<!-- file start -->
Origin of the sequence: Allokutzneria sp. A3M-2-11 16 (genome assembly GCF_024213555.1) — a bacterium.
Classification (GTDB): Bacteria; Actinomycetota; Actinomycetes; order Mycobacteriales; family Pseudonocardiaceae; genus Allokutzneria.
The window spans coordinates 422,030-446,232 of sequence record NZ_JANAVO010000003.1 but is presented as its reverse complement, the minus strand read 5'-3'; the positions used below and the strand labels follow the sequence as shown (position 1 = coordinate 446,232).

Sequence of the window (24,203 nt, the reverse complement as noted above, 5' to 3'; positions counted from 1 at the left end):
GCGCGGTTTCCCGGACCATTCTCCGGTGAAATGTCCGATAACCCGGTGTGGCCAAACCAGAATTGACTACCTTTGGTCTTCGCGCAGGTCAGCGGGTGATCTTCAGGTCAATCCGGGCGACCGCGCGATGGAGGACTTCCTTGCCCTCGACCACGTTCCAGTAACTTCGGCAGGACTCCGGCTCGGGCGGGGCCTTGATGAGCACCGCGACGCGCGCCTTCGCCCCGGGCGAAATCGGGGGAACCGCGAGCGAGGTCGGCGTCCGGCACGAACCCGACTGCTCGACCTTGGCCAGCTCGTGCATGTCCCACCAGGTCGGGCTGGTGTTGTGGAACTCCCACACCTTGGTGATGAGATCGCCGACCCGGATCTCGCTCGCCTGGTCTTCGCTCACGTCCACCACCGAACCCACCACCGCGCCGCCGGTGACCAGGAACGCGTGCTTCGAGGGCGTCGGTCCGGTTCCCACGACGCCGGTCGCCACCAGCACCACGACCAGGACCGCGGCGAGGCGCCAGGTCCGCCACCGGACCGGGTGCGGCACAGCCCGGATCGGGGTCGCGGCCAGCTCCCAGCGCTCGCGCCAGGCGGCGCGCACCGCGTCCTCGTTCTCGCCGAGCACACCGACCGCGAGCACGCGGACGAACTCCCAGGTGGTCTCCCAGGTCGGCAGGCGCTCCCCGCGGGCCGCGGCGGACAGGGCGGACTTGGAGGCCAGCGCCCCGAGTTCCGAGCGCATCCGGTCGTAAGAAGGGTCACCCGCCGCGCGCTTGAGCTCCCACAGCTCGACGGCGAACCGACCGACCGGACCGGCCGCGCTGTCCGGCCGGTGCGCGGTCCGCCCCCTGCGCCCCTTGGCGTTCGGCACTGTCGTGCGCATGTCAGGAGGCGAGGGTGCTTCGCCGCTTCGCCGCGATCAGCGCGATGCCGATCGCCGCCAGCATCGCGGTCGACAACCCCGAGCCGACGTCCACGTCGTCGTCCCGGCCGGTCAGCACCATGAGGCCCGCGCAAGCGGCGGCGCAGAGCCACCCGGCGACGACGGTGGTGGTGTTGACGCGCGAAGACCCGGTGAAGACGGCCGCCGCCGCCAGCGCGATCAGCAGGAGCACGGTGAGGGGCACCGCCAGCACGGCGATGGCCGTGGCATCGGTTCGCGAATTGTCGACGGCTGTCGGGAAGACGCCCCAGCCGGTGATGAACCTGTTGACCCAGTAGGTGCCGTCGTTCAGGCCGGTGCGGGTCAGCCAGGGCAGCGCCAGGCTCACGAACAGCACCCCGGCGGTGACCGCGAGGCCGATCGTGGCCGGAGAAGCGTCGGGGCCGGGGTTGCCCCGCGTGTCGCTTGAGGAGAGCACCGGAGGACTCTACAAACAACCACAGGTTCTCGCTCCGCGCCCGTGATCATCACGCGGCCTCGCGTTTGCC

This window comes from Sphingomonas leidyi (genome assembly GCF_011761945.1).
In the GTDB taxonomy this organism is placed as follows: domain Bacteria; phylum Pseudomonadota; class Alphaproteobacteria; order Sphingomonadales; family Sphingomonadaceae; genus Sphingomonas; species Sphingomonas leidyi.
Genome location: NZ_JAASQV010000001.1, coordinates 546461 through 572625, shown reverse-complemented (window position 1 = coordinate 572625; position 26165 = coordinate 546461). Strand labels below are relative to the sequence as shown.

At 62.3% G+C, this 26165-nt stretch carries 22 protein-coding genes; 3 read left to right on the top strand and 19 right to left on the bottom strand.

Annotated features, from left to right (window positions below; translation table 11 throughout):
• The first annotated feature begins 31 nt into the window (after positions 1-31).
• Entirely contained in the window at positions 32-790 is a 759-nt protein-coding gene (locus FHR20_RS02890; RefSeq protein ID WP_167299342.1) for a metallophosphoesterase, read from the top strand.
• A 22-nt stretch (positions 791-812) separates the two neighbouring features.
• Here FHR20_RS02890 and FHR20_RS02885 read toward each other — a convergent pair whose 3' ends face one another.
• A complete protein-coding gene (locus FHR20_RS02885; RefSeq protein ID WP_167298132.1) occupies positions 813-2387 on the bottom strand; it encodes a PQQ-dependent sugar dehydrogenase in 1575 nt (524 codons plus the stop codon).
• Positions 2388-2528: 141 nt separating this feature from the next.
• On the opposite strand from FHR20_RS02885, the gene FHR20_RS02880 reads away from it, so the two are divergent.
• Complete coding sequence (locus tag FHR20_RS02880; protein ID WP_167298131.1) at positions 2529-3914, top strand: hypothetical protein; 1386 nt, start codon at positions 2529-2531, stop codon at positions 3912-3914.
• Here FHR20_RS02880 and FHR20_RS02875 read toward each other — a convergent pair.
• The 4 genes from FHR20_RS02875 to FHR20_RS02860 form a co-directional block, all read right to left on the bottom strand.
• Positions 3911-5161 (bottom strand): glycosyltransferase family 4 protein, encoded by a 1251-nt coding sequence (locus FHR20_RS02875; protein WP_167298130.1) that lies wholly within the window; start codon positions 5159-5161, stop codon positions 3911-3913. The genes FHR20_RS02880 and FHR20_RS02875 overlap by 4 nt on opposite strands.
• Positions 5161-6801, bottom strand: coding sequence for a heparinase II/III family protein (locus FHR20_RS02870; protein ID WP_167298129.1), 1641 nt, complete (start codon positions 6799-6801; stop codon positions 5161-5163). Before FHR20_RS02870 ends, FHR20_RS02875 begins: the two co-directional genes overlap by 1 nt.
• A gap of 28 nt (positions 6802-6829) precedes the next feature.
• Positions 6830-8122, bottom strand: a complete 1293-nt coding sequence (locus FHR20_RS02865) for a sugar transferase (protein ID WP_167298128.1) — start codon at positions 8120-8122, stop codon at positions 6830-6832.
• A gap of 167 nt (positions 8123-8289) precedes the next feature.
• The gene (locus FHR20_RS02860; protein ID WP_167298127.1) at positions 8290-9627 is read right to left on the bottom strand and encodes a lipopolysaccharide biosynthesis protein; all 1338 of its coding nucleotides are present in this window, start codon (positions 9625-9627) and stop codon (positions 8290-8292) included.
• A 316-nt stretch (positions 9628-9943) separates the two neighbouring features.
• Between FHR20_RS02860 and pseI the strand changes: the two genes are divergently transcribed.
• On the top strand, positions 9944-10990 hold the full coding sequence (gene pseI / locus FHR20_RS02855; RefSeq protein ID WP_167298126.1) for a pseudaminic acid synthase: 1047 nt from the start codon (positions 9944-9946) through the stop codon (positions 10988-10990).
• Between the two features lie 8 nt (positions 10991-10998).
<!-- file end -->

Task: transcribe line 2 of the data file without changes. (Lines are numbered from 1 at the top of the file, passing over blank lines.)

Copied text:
Classification (GTDB): Bacteria; Actinomycetota; Actinomycetes; order Mycobacteriales; family Pseudonocardiaceae; genus Allokutzneria.